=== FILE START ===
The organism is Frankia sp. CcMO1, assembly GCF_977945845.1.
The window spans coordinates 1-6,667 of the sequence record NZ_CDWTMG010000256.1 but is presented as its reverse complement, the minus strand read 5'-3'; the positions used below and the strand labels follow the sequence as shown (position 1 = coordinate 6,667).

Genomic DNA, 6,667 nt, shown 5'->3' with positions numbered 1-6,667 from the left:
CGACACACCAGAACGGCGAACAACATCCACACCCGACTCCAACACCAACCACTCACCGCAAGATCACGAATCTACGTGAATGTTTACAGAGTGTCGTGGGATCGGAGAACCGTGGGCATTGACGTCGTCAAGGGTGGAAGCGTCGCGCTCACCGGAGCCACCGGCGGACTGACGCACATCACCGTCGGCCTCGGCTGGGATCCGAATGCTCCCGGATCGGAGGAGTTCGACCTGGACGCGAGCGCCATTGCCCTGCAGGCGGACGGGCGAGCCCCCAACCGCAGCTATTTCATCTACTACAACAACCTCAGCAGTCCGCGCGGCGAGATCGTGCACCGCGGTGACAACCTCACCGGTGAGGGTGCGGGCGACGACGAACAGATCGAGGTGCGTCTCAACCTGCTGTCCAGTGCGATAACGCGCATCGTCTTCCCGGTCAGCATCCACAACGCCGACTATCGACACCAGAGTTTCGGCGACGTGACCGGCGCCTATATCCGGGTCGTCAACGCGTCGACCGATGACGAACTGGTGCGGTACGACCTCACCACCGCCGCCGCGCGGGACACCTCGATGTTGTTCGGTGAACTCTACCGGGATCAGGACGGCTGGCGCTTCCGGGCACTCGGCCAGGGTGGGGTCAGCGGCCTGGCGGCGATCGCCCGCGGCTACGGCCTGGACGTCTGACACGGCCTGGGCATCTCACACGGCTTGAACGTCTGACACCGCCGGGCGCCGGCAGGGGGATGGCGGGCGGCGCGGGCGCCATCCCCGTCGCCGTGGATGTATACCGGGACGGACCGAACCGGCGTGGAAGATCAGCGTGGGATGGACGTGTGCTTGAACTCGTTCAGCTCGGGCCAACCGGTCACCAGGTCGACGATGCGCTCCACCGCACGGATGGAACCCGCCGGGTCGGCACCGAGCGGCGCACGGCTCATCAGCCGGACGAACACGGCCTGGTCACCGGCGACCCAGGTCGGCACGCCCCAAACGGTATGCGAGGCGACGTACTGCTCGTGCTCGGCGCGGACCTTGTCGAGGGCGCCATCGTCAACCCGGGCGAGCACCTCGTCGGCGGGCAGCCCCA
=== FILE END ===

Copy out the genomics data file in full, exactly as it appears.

The organism is Frankia sp. CcMO1, assembly GCF_977945845.1.
The window spans coordinates 1-6,667 of the sequence record NZ_CDWTMG010000256.1 but is presented as its reverse complement, the minus strand read 5'-3'; the positions used below and the strand labels follow the sequence as shown (position 1 = coordinate 6,667).

Genomic DNA, 6,667 nt, shown 5'->3' with positions numbered 1-6,667 from the left:
CGACACACCAGAACGGCGAACAACATCCACACCCGACTCCAACACCAACCACTCACCGCAAGATCACGAATCTACGTGAATGTTTACAGAGTGTCGTGGGATCGGAGAACCGTGGGCATTGACGTCGTCAAGGGTGGAAGCGTCGCGCTCACCGGAGCCACCGGCGGACTGACGCACATCACCGTCGGCCTCGGCTGGGATCCGAATGCTCCCGGATCGGAGGAGTTCGACCTGGACGCGAGCGCCATTGCCCTGCAGGCGGACGGGCGAGCCCCCAACCGCAGCTATTTCATCTACTACAACAACCTCAGCAGTCCGCGCGGCGAGATCGTGCACCGCGGTGACAACCTCACCGGTGAGGGTGCGGGCGACGACGAACAGATCGAGGTGCGTCTCAACCTGCTGTCCAGTGCGATAACGCGCATCGTCTTCCCGGTCAGCATCCACAACGCCGACTATCGACACCAGAGTTTCGGCGACGTGACCGGCGCCTATATCCGGGTCGTCAACGCGTCGACCGATGACGAACTGGTGCGGTACGACCTCACCACCGCCGCCGCGCGGGACACCTCGATGTTGTTCGGTGAACTCTACCGGGATCAGGACGGCTGGCGCTTCCGGGCACTCGGCCAGGGTGGGGTCAGCGGCCTGGCGGCGATCGCCCGCGGCTACGGCCTGGACGTCTGACACGGCCTGGGCATCTCACACGGCTTGAACGTCTGACACCGCCGGGCGCCGGCAGGGGGATGGCGGGCGGCGCGGGCGCCATCCCCGTCGCCGTGGATGTATACCGGGACGGACCGAACCGGCGTGGAAGATCAGCGTGGGATGGACGTGTGCTTGAACTCGTTCAGCTCGGGCCAACCGGTCACCAGGTCGACGATGCGCTCCACCGCACGGATGGAACCCGCCGGGTCGGCACCGAGCGGCGCACGGCTCATCAGCCGGACGAACACGGCCTGGTCACCGGCGACCCAGGTCGGCACGCCCCAAACGGTATGCGAGGCGACGTACTGCTCGTGCTCGGCGCGGACCTTGTCGAGGGCGCCATCGTCAACCCGGGCGAGCACCTCGTCGGCGGGCAGCCCCA